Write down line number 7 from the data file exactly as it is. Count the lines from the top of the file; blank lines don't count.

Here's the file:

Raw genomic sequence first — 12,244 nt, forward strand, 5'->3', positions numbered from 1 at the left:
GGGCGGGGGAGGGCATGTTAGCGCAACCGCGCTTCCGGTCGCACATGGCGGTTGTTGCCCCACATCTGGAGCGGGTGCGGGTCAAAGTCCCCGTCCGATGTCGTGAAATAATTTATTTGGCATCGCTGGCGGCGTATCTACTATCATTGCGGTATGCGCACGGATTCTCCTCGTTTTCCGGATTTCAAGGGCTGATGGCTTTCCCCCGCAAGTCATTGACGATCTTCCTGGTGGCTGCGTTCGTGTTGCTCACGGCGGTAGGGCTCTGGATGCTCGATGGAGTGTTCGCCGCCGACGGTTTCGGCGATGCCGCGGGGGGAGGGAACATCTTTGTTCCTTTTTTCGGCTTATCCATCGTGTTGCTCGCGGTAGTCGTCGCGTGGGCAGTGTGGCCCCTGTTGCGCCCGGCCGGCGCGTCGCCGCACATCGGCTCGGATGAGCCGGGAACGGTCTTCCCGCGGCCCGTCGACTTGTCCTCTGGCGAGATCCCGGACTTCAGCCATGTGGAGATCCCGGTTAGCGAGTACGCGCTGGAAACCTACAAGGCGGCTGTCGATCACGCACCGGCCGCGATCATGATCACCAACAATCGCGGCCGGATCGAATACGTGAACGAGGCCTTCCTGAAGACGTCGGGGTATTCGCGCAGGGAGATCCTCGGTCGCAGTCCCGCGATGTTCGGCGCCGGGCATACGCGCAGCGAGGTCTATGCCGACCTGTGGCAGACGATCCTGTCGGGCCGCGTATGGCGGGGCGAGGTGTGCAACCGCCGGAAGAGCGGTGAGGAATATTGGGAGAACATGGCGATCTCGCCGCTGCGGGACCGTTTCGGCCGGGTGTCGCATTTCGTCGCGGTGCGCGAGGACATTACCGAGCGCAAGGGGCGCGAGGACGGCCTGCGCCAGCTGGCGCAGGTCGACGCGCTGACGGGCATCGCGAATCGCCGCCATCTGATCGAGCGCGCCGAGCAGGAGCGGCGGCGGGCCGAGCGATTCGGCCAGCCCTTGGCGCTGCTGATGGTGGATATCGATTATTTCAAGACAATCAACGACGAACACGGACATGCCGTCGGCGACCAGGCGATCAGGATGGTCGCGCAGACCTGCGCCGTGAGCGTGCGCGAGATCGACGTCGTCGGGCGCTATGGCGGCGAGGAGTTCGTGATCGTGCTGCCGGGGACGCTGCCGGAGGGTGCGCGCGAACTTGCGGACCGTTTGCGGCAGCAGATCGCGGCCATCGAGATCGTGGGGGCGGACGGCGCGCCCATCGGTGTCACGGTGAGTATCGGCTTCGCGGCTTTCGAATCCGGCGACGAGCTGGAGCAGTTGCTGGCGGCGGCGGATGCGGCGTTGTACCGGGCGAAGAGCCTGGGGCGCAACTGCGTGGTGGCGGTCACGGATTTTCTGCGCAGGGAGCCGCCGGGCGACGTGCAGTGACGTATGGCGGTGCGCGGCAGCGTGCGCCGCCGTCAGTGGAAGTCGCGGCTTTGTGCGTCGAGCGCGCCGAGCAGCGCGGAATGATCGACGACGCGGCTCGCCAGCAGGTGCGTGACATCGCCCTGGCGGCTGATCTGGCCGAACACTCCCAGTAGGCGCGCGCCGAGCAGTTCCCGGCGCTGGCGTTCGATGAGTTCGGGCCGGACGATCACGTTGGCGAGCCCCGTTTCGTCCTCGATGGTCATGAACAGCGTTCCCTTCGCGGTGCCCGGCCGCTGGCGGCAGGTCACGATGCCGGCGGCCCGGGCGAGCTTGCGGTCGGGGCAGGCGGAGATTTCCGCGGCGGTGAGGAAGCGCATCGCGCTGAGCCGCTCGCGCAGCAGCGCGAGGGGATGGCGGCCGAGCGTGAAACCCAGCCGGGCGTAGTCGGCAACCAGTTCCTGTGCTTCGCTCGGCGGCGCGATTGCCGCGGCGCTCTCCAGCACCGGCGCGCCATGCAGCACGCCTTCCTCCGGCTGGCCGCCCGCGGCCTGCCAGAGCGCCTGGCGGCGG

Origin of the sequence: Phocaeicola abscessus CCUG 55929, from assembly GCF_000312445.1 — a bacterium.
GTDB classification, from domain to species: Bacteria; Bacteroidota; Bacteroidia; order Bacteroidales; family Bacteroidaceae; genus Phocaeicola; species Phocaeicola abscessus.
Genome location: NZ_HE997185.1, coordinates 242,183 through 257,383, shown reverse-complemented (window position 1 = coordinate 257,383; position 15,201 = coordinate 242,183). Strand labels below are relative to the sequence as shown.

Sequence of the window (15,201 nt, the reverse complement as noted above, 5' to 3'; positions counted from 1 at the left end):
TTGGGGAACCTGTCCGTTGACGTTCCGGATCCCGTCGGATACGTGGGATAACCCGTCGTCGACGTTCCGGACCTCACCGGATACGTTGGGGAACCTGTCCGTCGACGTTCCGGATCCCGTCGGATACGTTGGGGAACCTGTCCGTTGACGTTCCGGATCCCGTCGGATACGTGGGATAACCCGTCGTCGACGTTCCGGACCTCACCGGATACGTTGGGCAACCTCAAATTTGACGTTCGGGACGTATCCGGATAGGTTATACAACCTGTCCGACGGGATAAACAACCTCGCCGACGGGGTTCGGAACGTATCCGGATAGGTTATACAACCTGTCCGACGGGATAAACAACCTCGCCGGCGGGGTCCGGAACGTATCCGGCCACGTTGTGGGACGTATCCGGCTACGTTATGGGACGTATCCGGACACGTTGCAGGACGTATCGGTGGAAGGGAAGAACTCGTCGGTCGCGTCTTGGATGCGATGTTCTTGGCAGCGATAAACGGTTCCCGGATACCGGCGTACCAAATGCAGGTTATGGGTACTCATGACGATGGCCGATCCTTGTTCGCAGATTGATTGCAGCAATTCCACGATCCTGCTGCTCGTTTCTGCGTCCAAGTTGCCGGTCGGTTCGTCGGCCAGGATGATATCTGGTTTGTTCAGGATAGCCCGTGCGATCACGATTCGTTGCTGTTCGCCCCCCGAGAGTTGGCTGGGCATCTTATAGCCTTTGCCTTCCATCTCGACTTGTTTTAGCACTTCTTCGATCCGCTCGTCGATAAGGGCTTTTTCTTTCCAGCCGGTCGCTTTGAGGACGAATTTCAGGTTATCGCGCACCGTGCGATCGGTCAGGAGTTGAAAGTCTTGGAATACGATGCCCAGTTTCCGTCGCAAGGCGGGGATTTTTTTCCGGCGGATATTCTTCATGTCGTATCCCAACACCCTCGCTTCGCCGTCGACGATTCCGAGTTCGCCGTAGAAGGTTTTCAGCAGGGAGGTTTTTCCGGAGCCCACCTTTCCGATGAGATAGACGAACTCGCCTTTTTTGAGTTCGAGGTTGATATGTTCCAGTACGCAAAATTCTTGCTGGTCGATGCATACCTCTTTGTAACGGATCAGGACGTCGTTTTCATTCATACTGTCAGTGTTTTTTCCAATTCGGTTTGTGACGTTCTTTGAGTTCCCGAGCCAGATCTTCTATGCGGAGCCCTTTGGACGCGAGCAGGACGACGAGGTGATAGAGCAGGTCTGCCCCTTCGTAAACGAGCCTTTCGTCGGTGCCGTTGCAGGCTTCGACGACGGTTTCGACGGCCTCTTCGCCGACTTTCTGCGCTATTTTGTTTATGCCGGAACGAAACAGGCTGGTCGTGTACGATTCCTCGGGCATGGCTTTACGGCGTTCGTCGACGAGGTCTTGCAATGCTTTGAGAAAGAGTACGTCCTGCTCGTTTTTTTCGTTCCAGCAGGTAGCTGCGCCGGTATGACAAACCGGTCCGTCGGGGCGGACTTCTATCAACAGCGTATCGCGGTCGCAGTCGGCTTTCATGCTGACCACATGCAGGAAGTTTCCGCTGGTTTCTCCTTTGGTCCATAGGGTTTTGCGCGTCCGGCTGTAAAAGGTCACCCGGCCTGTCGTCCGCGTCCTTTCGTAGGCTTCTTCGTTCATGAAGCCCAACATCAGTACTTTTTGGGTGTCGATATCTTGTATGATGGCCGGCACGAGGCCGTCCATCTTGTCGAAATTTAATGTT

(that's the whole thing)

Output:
TTGGGGAACCTGTCCGTTGACGTTCCGGATCCCGTCGGATACGTGGGATAACCCGTCGTCGACGTTCCGGACCTCACCGGATACGTTGGGGAACCTGTCCGTCGACGTTCCGGATCCCGTCGGATACGTTGGGGAACCTGTCCGTTGACGTTCCGGATCCCGTCGGATACGTGGGATAACCCGTCGTCGACGTTCCGGACCTCACCGGATACGTTGGGCAACCTCAAATTTGACGTTCGGGACGTATCCGGATAGGTTATACAACCTGTCCGACGGGATAAACAACCTCGCCGACGGGGTTCGGAACGTATCCGGATAGGTTATACAACCTGTCCGACGGGATAAACAACCTCGCCGGCGGGGTCCGGAACGTATCCGGCCACGTTGTGGGACGTATCCGGCTACGTTATGGGACGTATCCGGACACGTTGCAGGACGTATCGGTGGAAGGGAAGAACTCGTCGGTCGCGTCTTGGATGCGATGTTCTTGGCAGCGATAAACGGTTCCCGGATACCGGCGTACCAAATGCAGGTTATGGGTACTCATGACGATGGCCGATCCTTGTTCGCAGATTGATTGCAGCAATTCCACGATCCTGCTGCTCGTTTCTGCGTCCAAGTTGCCGGTCGGTTCGTCGGCCAGGATGATATCTGGTTTGTTCAGGATAGCCCGTGCGATCACGATTCGTTGCTGTTCGCCCCCCGAGAGTTGGCTGGGCATCTTATAGCCTTTGCCTTCCATCTCGACTTGTTTTAGCACTTCTTCGATCCGCTCGTCGATAAGGGCTTTTTCTTTCCAGCCGGTCGCTTTGAGGACGAATTTCAGGTTATCGCGCACCGTGCGATCGGTCAGGAGTTGAAAGTCTTGGAATACGATGCCCAGTTTCCGTCGCAAGGCGGGGATTTTTTTCCGGCGGATATTCTTCATGTCGTATCCCAACACCCTCGCTTCGCCGTCGACGATTCCGAGTTCGCCGTAGAAGGTTTTCAGCAGGGAGGTTTTTCCGGAGCCCACCTTTCCGATGAGATAGACGAACTCGCCTTTTTTGAGTTCGAGGTTGATATGTTCCAGTACGCAAAATTCTTGCTGGTCGATGCATACCTCTTTGTAACGGATCAGGACGTCGTTTTCATTCATACTGTCAGTGTTTTTTCCAATTCGGTTTGTGACGTTCTTTGAGTTCCCGAGCCAGATCTTCTATGCGGAGCCCTTTGGACGCGAGCAGGACGACGAGGTGATAGAGCAGGTCTGCCCCTTCGTAAACGAGCCTTTCGTCGGTGCCGTTGCAGGCTTCGACGACGGTTTCGACGGCCTCTTCGCCGACTTTCTGCGCTATTTTGTTTATGCCGGAACGAAACAGGCTGGTCGTGTACGATTCCTCGGGCATGGCTTTACGGCGTTCGTCGACGAGGTCTTGCAATGCTTTGAGAAAGAGTACGTCCTGCTCGTTTTTTTCGTTCCAGCAGGTAGCTGCGCCGGTATGACAAACCGGTCCGTCGGGGCGGACTTCTATCAACAGCGTATCGCGGTCGCAGTCGGCTTTCATGCTGACCACATGCAGGAAGTTTCCGCTGGTTTCTCCTTTGGTCCATAGGGTTTTGCGCGTCCGGCTGTAAAAGGTCACCCGGCCTGTCGTCCGCGTCCTTTCGTAGGCTTCTTCGTTCATGAAGCCCAACATCAGTACTTTTTGGGTGTCGATATCTTGTATGATGGCCGGCACGAGGCCGTCCATCTTGTCGAAATTTAATGTT